TAMPA -- Maybe Ann Romney should have given the acceptance speech, too.
She rose to the occasion with her address to the convention. Mitt missed a big opportunity with his.
With millions of eyes fixed upon him, the Republican Party nominee offered up little beyond a parade of patriotic platitudes. Yes, you expect to hear some of that in every big political speech. But you also hope to hear something beyond that.
We didn’t from Romney. Perhaps if one didn’t know or suspect that he loves his wife and his country and wants the US to have a robust economy, its citizens to enjoy a prosperous future, this speech was an eye opener. But if you’re already familiar with those campaign commonplaces, Romney didn’t leave you much else to grab hold of.
As far as agenda went, what he offered was basically a quick, generic verbal PowerPoint presentation. He favors energy independence, school choice, skills that match jobs, new trade agreements, deficit reduction, helping small business, and the repeal of Obamacare.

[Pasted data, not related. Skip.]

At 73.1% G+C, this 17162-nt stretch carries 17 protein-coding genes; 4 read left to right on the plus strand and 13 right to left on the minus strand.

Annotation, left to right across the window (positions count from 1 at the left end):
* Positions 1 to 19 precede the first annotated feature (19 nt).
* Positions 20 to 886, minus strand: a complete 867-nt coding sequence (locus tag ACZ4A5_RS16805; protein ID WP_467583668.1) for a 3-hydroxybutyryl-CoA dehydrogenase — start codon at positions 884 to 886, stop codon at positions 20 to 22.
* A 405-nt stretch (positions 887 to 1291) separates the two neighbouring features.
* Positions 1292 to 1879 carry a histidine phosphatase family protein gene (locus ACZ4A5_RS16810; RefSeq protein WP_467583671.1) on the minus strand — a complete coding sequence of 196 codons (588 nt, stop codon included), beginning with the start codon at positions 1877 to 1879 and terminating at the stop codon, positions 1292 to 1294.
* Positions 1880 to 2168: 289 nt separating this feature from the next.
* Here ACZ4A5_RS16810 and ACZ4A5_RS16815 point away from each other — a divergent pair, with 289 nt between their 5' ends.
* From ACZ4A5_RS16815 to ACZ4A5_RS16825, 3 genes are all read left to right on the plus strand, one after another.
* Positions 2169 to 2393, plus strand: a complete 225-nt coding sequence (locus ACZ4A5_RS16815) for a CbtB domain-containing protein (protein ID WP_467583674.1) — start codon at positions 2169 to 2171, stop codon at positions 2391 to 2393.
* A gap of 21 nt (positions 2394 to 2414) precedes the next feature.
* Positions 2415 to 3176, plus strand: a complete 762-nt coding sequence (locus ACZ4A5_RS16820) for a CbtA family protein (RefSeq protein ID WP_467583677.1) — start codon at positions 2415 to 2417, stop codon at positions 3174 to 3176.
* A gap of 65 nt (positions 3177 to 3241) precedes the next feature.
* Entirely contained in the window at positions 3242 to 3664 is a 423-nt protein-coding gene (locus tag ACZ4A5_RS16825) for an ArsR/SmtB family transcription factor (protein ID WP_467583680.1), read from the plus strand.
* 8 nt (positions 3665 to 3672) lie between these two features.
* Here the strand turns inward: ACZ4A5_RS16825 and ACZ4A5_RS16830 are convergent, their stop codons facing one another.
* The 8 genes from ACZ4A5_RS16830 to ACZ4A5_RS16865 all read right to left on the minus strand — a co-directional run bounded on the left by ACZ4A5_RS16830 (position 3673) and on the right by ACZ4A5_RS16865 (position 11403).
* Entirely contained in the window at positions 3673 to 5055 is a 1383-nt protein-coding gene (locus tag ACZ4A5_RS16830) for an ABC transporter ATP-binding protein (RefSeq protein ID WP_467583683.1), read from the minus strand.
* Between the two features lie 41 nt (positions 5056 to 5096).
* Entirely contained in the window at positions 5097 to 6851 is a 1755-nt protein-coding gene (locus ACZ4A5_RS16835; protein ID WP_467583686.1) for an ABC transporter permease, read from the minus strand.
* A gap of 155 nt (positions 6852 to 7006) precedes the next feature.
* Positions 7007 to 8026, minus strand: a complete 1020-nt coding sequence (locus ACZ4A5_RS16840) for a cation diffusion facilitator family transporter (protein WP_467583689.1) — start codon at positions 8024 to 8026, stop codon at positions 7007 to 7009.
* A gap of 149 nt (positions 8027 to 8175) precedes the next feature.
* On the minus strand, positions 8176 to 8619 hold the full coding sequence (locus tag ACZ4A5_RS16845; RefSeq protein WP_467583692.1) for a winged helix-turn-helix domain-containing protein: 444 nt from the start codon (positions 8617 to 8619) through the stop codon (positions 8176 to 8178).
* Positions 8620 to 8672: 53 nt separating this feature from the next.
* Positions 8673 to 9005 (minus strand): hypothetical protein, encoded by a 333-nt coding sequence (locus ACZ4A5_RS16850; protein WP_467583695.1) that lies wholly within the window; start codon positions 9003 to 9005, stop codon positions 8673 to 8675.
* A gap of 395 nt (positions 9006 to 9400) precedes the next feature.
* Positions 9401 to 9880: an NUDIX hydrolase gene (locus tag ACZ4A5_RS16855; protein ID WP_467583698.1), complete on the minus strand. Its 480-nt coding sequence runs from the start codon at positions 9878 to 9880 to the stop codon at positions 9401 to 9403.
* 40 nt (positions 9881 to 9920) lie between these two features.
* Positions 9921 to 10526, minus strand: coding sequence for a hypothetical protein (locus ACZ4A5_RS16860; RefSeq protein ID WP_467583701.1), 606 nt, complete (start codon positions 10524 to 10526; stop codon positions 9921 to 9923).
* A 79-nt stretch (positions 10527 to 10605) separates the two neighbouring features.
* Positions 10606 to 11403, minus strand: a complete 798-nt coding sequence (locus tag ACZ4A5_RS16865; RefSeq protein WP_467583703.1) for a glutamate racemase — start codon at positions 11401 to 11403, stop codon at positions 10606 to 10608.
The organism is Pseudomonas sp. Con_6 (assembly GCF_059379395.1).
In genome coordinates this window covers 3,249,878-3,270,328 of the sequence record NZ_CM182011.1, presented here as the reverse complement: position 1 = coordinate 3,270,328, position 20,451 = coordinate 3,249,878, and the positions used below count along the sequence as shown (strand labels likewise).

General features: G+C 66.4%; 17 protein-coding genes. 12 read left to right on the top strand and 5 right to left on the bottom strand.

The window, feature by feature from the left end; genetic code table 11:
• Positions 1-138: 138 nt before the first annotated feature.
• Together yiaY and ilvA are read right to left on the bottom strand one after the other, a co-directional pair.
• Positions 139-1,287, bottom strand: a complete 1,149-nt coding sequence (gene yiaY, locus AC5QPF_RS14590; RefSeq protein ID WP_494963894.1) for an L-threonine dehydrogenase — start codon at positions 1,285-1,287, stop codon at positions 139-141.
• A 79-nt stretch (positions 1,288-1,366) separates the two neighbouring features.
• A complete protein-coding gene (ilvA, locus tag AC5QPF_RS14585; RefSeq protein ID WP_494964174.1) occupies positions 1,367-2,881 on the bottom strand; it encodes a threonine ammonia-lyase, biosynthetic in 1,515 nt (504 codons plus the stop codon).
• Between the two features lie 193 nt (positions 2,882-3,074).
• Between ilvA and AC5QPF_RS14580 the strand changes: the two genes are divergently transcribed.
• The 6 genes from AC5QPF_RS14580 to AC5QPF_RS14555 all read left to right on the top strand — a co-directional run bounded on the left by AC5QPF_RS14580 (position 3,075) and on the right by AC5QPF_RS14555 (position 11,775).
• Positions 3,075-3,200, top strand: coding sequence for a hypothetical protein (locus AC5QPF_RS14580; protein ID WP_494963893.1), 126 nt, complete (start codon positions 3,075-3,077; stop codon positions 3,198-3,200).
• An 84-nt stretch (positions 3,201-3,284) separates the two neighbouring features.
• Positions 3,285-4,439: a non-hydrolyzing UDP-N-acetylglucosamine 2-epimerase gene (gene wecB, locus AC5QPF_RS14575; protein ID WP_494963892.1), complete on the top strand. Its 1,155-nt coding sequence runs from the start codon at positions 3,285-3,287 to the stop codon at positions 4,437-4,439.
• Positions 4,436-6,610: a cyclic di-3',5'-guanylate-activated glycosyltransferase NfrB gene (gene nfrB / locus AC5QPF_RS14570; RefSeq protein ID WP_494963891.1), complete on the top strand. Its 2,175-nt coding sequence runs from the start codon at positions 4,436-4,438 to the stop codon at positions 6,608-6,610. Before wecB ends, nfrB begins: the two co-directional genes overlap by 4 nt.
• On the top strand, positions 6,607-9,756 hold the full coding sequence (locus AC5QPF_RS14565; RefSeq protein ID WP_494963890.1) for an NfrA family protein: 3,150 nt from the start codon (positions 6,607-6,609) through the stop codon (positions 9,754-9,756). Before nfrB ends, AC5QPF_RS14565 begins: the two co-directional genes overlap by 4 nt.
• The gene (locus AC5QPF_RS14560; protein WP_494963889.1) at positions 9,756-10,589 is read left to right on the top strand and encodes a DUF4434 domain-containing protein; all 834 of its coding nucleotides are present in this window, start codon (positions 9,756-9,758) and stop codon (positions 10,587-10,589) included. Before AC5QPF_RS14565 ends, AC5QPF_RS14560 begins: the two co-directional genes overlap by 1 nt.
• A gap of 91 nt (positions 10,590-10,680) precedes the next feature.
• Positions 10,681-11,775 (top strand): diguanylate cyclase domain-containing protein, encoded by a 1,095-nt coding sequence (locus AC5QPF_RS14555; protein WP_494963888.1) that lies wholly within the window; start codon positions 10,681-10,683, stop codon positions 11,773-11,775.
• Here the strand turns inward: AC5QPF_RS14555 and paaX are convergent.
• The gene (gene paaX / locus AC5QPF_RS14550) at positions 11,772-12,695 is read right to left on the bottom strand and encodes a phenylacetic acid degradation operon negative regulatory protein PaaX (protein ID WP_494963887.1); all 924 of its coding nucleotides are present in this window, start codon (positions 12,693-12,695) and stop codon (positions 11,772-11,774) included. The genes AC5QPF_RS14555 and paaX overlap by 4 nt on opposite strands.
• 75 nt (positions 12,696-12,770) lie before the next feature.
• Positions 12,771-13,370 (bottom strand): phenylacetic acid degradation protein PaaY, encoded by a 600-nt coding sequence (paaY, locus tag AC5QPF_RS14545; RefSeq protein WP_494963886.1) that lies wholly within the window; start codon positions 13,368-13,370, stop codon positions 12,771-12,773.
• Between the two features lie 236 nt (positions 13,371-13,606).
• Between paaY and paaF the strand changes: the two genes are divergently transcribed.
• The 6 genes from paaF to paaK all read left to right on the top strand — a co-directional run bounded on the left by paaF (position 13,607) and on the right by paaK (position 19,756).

He didn’t tie any of that together into a cohesive narrative, let alone an inspiring call to national purpose or greatness.
The address was particularly thin on foreign policy. There, Romney reprised the GOP canard that President Obama had begun his administration with an international apology tour -- a charge that has been roundly rejected by the fact-checkers. Beyond that, a claim that Obama was too accommodating to Vladimir Putin and has thrown Israel under the bus, and some saber-rattling about Iran and its nuclear ambitions, he had little to say.
So why was his speech such an empty-calorie exercise?
The best explanation is that Romney believes he can win simply by keeping things vague and not being Barack Obama.
Indeed, if you reduce his speech to its essence, it comes down to this: The president hasn’t delivered on the future you deserve. I will.
Sometimes that works. But it’s a big gamble to say to voters trust me to do better, when you don’t trust them enough to tell them how.